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You Got a Trademark Office Action? Here’s What To Do Next

You Got a Trademark Office Action? Here’s What To Do Next

To protect and grow your business, its brand name and logos, you’ve filed the necessary trademark application for those assets with the U.S. Patent and Trademark Office (USPTO). But, months later, you hit what might seem like an insurmountable roadblock: a challenge to your application from the USPTO via an Office Action.

Receiving an office action during the trademark application process may slow down your trademark application’s progress, but it is an opportunity to review and revise your trademark with your attorney to make sure you are fully protected. Here are some tips to successfully answer an Office Action.

What is an Office Action

Trademark office examining attorneys, who are assigned to review and approve or reject applications, typically send out Office Actions within about 2.5 to 3.5 months after an application is filed. These are formal responses that initially reject your trademark application due to various problems they find with it. The Office Action explains why trademark registration has not been granted and what requirements applicants must meet to receive a trademark.

Non-Final Office Action vs. Final Office Action

The USPTO issues two kinds of office actions – a non-final office action and a final action. The non-final office action typically comes at the beginning of the examination process. In it the examining attorney raises issues with a trademark application for the first time. At the beginning of the process, some common concerns raised by trademark examiners include:

  • That a proposed trademark is too generic.
  • That the desired trademark could be confused with an already registered trademark or pending trademark application (“Likelihood of Confusion”).
  • That it’s only descriptive of an ingredient or function of a product or service.
  • That the mark is based primarily on a geographic region.
  • That the trademark applicant did not supply appropriate or acceptable proof of use of the trademark.
  • Some other technical issue with the application itself.

You will have six months from the date the office action was sent to respond to all of the issues that the examining attorney has raised. If you do not answer within that time frame, your application becomes abandoned and ultimately considered “dead.”

A final office action comes at the end of the review process when the examiner denies the application. If your application is rejected at this stage, you can appeal to the Trademark Trial and Appeal Board. This becomes an extremely long and complicated process that can take many hours, and, for this, you absolutely need an attorney. You want to avoid reaching this stage because it is much more costly to be here than to have an attorney handle the entire trademark application and Office Action response process.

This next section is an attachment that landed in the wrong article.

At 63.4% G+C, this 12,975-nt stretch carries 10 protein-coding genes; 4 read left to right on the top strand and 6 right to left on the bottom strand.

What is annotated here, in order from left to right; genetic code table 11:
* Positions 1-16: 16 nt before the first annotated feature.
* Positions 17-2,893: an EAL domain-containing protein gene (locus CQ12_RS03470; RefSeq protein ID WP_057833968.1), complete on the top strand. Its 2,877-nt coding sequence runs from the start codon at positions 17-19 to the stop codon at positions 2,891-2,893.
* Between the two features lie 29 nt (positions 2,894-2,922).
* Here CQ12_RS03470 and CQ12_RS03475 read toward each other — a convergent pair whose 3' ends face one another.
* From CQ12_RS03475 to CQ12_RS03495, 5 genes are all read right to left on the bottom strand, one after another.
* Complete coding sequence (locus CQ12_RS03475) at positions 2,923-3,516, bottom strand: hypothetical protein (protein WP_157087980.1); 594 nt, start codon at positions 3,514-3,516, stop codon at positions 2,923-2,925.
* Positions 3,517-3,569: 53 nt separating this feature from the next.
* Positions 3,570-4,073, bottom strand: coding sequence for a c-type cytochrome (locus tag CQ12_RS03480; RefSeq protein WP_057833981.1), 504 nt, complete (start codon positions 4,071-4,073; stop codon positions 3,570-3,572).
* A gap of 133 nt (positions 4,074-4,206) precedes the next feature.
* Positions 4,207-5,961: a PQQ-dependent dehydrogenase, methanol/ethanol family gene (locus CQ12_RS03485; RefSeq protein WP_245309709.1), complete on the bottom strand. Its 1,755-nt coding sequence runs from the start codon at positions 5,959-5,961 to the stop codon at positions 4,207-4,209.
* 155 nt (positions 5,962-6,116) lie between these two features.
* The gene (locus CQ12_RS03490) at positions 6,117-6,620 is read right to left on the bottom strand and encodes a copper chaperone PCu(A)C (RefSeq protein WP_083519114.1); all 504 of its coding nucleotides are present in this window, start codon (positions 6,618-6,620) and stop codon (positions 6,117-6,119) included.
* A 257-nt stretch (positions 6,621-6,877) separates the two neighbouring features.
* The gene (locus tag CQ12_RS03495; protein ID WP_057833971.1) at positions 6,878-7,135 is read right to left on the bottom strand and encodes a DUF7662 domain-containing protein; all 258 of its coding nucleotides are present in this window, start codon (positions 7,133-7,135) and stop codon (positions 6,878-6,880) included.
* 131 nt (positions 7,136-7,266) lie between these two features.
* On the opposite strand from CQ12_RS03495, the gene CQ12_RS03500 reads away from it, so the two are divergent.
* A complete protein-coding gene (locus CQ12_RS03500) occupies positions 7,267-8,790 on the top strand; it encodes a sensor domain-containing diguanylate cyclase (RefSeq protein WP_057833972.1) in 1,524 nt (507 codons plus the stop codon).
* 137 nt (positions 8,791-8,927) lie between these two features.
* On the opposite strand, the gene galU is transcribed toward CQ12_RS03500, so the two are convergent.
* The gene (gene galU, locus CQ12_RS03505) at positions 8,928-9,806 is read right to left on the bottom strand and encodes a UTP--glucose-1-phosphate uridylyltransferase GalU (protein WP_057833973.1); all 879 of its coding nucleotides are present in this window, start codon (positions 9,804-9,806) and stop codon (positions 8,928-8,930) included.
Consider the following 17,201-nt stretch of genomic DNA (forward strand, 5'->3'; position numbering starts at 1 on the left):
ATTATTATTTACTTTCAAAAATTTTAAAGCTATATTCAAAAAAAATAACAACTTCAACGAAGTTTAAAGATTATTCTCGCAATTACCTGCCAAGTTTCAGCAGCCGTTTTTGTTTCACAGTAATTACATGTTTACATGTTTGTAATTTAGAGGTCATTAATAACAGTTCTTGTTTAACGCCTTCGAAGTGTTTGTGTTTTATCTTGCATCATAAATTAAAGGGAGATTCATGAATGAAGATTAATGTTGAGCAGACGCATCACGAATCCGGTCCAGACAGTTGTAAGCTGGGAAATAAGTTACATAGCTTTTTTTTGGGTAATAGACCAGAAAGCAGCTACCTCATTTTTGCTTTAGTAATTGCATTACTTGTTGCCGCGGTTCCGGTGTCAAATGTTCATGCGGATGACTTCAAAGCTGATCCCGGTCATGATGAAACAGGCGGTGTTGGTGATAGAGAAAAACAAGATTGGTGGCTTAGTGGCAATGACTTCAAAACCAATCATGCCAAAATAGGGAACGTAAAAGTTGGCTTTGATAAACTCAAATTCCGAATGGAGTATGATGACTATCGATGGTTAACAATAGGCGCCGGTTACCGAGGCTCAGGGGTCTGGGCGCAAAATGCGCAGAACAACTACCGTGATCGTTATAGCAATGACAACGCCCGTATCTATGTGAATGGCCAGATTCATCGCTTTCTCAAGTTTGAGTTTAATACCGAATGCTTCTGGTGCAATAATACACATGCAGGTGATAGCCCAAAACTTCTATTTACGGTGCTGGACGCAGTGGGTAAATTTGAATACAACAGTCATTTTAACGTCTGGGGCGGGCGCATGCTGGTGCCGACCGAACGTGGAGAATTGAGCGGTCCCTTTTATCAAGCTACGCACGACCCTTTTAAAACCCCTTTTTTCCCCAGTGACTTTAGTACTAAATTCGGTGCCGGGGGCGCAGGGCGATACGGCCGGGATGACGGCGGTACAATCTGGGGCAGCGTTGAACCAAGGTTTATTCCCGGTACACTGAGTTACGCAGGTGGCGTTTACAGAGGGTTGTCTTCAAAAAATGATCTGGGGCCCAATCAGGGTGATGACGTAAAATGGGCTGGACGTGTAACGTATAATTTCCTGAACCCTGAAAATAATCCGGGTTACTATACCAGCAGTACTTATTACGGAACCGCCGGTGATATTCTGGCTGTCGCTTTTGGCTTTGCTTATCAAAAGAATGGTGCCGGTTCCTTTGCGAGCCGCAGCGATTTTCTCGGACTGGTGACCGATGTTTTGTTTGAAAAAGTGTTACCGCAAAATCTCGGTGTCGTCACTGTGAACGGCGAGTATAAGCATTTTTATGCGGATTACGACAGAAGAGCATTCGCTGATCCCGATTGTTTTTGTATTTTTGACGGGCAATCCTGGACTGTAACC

How to Respond to an Office Action

Office Actions are a common hurdle for trademark applications.The Office Action is likely is filled with confusing legal terms and arguments that, for a non-attorney, can make it all the more complicated. That should come as no surprise. Once you’ve filed a trademark application, you’ve launched a legal proceeding that is ruled by specific federal laws.

Here are five steps for responding to an Office Action.


1. Don’t panic.

Read through the entire office action carefully and more than once. The trademark office recommends numbering each of the issues raised to outline all of the matters that your attorney needs to respond to.

2. Hire an experienced trademark attorney. 
If you didn’t involve an experienced trademark attorney from the beginning, this is the time to hire one so you can get past these challenges and get your trademark registered. The USPTO itself recommend that you hire a trademark attorney. Trademark attorneys who work regularly with the trademark office have the expertise and background to turn up potential problems even before an application is filed and more swiftly respond to technical and legal concerns once an Office Action is issued.

3. Start working on your response.
You have six months, but there’s no reason to delay sending back your response. The longer you wait, the longer your trademark registration will take. You also don’t know how long it will take your attorney to answer the Office Action depending on its complexity. And if you don’t send in your reply in time, the trademark office could consider your application abandoned.

4. Ask for clarifications.
Your attorney can contact the examining attorney who can answer your questions and explain their point of view. Just remember: They can only lay out their reasonings behind an Office Action, they can’t help you craft your reply. The examining attorney challenging your application is not working for you.

5. Answer every concern.
Some issues raised in the Office Action may be easy to quickly resolve. Others will require you to make legal arguments that, for instance, demonstrate why your trademark isn’t too generic or easily confused with another. Those could take several hours of work. Address each concern carefully. If you fail to respond to even one of the issues, you face the ultimate rejection of your entire application.

With an experienced attorney, applicants can help speed up the process to get a trademark approved so they can put their focus on building their own business. At Gouchev Law in New York, we help companies of all sizes obtain the trademark and IP protection they need to grow in today’s economic environment. Schedule a free strategy session today to see what Gouchev Law can do for your business.

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